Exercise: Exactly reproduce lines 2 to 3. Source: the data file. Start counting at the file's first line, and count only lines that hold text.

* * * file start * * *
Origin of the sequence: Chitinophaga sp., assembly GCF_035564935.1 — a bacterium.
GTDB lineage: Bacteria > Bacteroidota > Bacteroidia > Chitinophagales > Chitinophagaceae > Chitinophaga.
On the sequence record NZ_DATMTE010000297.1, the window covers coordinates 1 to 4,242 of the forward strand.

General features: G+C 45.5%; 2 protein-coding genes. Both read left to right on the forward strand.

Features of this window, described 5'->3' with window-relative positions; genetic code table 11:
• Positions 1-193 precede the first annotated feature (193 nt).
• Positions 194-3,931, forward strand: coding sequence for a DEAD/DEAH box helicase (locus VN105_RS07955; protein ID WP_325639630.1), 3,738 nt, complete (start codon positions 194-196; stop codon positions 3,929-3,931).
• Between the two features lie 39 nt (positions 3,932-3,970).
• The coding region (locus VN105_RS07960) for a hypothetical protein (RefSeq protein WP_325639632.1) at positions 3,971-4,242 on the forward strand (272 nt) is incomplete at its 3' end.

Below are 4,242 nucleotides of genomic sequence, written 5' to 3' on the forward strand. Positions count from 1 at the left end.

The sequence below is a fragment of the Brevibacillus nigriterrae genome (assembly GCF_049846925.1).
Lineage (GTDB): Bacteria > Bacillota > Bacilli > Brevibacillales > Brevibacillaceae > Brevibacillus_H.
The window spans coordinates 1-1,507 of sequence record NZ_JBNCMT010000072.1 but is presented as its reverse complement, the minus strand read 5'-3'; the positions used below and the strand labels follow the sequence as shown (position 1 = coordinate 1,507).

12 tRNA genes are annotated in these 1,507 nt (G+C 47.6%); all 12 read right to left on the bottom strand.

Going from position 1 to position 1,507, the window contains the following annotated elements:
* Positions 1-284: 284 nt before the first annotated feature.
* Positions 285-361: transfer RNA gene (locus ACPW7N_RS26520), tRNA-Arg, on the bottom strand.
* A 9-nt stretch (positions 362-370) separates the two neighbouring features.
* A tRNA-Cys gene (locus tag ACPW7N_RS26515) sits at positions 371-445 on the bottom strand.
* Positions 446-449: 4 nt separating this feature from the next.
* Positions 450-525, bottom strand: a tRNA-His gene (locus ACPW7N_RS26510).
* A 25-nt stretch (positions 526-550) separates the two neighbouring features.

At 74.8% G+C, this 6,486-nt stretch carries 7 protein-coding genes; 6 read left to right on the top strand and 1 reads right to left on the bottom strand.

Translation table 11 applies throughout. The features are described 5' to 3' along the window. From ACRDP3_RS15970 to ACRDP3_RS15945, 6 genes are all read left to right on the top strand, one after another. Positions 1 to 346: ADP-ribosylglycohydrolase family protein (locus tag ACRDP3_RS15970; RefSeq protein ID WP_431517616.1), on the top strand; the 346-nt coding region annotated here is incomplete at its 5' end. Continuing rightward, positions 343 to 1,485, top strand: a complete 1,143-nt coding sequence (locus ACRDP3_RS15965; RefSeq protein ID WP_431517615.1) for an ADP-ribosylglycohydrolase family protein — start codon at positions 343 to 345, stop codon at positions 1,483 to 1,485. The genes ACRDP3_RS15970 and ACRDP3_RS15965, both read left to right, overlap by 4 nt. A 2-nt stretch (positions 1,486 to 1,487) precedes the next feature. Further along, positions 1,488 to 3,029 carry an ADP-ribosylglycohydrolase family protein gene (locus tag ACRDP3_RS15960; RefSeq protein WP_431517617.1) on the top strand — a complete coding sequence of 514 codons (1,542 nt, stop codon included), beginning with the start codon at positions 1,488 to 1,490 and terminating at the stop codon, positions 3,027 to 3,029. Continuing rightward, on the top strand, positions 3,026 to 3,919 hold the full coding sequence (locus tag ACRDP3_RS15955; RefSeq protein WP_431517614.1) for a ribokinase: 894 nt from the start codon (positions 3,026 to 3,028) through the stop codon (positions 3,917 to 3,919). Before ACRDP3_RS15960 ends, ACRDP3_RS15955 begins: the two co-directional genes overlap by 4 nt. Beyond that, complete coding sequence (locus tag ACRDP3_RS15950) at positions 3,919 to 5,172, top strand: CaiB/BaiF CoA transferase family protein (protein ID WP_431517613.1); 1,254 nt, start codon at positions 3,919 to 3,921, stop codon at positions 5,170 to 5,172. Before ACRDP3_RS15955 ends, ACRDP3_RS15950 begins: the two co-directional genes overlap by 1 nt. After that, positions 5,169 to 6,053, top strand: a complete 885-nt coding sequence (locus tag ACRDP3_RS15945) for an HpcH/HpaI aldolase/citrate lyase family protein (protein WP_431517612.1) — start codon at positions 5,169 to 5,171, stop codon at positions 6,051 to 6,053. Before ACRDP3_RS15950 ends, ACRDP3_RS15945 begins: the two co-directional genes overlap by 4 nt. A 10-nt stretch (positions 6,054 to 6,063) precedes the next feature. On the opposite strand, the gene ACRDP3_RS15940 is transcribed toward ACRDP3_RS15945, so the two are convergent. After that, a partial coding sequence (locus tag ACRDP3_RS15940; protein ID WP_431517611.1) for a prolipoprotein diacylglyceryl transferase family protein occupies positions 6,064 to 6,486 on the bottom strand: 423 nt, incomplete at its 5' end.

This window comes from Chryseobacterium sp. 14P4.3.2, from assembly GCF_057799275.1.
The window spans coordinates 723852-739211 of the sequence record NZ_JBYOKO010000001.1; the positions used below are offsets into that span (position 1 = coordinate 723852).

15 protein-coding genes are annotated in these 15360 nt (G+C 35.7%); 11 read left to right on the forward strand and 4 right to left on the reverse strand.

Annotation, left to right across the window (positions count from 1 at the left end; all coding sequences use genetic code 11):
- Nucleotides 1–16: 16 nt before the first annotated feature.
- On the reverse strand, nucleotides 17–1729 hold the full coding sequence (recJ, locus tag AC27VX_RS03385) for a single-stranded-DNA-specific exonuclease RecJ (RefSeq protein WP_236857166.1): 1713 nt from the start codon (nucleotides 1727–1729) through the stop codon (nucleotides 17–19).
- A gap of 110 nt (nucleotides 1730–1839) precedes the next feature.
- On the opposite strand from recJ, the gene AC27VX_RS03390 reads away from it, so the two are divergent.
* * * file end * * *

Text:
GTDB lineage: Bacteria > Bacteroidota > Bacteroidia > Chitinophagales > Chitinophagaceae > Chitinophaga.
On the sequence record NZ_DATMTE010000297.1, the window covers coordinates 1 to 4,242 of the forward strand.